“I’ll go for Clay and Frelinghuysen.”
“I shall take my Wife & Children to Hoboken next Sunday.”
“I am going to take an excursion on the North River”
“I’ll go for the Tariff that gives me & my Children Bread.”
“I have been gull’d by the Loco Slang of the Rich richer & the Poor poorer long enough.”
“I have more work than I can do”
Sign Says:
French, English & German Books all Duty Free.
“Is this Protective Tariff that you boasted so much off.--”
“I cannot get myself or Family into the Alms house.”
“I have apply’d everywhere for more work & can get none.”
“My dear Child I have no Bread.”
“Is this the Country of a Washington Franklin & Jefferson.”
Sign says: All goods must be paid for in Specie.  Sovereigns taken at $5.50.
English & French Cloth
“I have no work for three months”
Drawn On Stone [Political Prints from the 1830's and 1840's]

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Detail (1 0f 1)

Artist Unknown
The Effects of the Tariff of 1842/
Free Trade of 1840
Publisher Unknown [H. R. Robinson]
ca. 1844

Whig Henry Clay and his running mate Theodore Frelinghuysen supported a protective tariff in the presidential election of 1844.  Their opponents, Democratic nominees James K. Polk and George Dallas did not necessarily favor free trade, but did object to excessive tariffs.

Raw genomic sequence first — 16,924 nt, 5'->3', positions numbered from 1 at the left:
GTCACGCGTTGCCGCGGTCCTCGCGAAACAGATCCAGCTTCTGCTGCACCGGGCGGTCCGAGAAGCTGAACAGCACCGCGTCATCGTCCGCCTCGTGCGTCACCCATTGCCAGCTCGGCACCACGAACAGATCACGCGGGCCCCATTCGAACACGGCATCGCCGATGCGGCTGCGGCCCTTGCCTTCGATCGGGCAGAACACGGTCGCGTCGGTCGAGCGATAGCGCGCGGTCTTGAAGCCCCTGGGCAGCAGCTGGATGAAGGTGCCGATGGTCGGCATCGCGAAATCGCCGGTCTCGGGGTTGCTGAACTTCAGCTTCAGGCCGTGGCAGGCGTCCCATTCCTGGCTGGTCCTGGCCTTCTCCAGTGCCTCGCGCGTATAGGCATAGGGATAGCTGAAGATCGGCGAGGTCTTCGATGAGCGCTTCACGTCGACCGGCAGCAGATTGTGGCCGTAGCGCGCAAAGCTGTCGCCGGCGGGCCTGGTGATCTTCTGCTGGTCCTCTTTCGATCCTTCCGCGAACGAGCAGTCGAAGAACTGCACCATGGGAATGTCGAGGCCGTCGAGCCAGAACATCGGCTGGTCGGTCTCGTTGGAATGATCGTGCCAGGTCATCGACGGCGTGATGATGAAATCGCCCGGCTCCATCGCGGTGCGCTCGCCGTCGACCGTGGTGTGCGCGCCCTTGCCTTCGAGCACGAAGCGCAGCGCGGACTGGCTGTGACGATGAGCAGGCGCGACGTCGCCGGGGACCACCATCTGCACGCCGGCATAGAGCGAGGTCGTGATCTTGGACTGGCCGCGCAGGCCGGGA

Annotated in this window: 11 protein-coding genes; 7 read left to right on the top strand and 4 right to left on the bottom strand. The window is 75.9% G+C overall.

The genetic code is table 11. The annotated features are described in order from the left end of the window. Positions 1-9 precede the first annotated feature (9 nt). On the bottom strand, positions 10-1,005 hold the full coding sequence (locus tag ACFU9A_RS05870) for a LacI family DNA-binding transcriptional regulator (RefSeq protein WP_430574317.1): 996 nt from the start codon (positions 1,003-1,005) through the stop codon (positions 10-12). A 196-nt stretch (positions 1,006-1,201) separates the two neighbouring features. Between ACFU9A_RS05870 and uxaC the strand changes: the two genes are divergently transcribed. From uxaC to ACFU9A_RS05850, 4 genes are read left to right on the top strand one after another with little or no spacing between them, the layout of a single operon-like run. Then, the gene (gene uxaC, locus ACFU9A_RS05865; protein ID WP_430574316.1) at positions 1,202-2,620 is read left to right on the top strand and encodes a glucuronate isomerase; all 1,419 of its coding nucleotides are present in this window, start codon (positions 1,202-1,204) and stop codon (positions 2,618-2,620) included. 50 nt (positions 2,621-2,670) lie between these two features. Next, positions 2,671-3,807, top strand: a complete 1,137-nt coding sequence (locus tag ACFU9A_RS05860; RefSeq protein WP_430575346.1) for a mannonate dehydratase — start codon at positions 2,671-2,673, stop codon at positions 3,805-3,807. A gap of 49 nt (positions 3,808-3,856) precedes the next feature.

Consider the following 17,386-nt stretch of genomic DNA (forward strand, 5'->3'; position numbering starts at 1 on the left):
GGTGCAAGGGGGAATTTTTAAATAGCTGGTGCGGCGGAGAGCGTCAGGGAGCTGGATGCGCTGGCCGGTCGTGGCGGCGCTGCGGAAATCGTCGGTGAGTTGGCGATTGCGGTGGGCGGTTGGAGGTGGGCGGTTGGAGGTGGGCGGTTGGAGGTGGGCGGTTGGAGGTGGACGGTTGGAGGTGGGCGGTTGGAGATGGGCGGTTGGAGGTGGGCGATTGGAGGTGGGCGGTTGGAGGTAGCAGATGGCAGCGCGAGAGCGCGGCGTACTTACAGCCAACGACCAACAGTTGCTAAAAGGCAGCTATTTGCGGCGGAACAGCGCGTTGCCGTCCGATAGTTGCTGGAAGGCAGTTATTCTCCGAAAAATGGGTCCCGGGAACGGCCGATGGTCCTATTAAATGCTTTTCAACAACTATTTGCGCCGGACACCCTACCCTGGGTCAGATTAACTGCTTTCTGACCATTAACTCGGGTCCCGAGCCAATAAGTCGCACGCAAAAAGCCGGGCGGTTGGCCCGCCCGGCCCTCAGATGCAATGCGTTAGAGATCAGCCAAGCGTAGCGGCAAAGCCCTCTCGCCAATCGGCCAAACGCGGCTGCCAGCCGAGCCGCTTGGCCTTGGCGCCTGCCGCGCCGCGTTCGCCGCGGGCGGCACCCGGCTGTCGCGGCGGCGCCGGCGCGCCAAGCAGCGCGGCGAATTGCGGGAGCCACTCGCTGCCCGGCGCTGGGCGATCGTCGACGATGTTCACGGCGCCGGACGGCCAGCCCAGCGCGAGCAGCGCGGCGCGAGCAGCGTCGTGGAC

The Tariff of 1842 substantially raised the import tax on foreign goods in an effort to protect U.S. industry from European competition. Loco Slang refers to the radical wing of the Democratic Party called Locofocos.  They opposed protective tariffs but by this time, the name was used derisively to refer to all Democrats.

This campaign cartoon is printed on the reverse side of Charles Rivière Hérard.

On May 1, 1844 the Whig nominating convention picked Theodore Frelinghuysen as Henry Clay’s running mate while at the end of the same month, the Democrats unexpectedly chose James K. Polk and George Dallas as their candidates.  This places the date of the print, which refers to the candidacy of all four men, after May 1844.

However, it seems unlikely that the print on the reverse, Charles Rivière Hérard, was published that late, given that Hérard was overthrown in Haiti in May 1844.  It is conceivable that unsold prints were recycled by printing campaign cartoons on the blank side.